You are monitoring your sales turnover like a hawk, but know you are getting closer to the £85,000 threshold and feeling a sense of dread. If you are keeping on top of your bookkeeping, and managing your cashflow, it should actually be pretty straight forward.
So how does it work?
The £85,000 turnover (sales) threshold is rolling. So if after 12 months of trading you were at £60,000 turnover, it doesn't fall back to zero at the start of the next year. You could quite easily exceed the threshold at the beginning of the next year.
You also register when you EXPECT to hit. If your increase is a one off spike, let HMRC know and you could be granted an exemption.
Once registered, you add 20% VAT onto your Goods and Services.
For example £100 + £20 VAT = £120
Some business absorb the VAT, and don't increase their prices, and pay over £16.67.
VAT registration can be considered a sign of success. You will also be surprised that your customers are happy to pay your increase in price, as they can reclaim it on their VAT return.
Most business automatically worry about VAT and want to remain under. They reduce low margin sales, or scale back.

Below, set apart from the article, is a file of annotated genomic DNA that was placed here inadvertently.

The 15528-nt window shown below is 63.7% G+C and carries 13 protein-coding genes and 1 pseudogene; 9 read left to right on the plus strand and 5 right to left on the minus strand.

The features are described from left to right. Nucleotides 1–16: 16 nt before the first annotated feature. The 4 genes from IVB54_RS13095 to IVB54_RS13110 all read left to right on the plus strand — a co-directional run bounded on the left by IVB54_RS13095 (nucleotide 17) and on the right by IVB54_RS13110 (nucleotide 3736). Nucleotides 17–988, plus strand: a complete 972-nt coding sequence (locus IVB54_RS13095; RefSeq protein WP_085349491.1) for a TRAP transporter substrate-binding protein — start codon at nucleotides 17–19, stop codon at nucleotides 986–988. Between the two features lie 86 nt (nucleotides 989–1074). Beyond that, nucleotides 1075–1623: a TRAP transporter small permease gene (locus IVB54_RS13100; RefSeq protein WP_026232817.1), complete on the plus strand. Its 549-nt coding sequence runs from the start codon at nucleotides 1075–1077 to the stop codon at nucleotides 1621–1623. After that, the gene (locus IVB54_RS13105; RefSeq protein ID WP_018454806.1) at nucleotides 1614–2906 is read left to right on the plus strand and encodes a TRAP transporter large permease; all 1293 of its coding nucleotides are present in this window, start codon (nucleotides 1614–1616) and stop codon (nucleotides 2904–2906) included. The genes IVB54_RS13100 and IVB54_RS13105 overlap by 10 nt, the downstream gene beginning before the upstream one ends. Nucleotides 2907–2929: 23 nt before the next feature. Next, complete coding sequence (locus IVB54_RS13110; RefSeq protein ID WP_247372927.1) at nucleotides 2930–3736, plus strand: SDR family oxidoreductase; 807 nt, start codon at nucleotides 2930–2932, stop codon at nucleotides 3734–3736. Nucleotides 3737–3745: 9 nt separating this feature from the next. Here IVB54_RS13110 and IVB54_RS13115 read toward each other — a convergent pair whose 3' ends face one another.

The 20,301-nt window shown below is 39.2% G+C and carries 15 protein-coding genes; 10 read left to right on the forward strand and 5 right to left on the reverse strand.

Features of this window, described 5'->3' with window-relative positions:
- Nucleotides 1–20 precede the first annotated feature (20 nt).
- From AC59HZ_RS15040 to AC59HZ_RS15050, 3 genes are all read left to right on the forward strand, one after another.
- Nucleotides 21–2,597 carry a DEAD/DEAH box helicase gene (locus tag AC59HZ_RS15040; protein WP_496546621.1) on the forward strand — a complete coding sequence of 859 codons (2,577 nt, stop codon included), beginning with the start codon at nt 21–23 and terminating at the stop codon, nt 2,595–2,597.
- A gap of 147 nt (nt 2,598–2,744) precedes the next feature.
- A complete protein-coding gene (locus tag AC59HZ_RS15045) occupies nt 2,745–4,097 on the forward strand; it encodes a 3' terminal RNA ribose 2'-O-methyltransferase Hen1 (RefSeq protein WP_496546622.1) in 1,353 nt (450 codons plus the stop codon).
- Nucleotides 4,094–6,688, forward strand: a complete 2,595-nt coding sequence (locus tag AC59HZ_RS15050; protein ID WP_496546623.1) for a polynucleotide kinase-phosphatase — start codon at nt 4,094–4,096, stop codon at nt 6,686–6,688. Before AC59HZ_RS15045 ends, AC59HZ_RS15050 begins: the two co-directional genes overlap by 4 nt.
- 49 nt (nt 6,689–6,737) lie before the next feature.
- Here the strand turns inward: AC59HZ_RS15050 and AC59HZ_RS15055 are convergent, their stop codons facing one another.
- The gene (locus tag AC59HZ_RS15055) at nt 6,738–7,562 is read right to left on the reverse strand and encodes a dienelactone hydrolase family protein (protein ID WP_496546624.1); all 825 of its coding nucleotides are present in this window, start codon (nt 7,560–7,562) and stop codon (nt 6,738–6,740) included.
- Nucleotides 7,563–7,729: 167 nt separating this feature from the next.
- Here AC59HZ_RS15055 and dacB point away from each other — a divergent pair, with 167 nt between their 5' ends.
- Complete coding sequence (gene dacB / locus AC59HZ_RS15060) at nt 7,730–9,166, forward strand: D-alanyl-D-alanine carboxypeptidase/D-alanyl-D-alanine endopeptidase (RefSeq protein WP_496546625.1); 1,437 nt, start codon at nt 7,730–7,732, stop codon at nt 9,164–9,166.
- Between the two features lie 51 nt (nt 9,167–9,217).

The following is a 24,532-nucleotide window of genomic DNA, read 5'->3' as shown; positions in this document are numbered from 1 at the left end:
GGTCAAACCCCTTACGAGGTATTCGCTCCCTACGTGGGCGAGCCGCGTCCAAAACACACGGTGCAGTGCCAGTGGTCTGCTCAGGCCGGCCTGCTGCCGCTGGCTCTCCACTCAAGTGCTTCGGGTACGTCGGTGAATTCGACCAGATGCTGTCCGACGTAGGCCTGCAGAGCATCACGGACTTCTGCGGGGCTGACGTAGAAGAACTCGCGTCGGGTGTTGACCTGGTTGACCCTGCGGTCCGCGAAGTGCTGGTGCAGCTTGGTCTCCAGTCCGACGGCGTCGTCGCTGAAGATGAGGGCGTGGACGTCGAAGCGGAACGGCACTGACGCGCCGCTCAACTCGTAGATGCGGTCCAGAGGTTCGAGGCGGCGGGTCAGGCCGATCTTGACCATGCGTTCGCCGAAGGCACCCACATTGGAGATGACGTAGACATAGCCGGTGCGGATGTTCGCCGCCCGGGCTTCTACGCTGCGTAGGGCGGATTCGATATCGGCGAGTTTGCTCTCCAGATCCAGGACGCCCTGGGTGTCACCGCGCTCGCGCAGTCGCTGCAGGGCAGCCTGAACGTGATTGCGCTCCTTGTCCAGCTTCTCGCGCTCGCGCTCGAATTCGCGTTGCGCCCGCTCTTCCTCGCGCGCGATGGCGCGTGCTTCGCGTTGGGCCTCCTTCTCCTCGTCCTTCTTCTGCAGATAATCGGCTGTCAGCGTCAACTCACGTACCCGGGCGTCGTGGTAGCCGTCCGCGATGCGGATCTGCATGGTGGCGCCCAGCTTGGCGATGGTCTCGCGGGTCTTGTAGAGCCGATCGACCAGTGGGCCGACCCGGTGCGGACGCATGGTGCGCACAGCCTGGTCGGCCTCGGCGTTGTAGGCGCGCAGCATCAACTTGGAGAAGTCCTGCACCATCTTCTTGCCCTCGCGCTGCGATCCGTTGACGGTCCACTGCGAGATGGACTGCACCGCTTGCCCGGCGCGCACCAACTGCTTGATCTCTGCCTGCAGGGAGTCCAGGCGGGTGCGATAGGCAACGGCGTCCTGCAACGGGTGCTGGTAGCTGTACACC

VAT registration can be a bonus if managed well. You could put the 20% extra sales away in a separate bank account as it technically belongs to HMRC. When you claim your VAT on purchases, anything left over is yours.
If you put the 20% away, it should feel no different to before.
Continue to grow, and you will really see an increase in what you make when you reach £100,000 turnover.
There are different VAT schemes depending on the type of business, for example, the Flat Rate Scheme, and Cash Accounting.
Your bookkeeper will be able to assist with the initial registration and how far back you can reclaim on purchases, help with managing the scheme, and also registering you for Making Tax Digital VAT and submitting the returns.
Please call if you would like further information.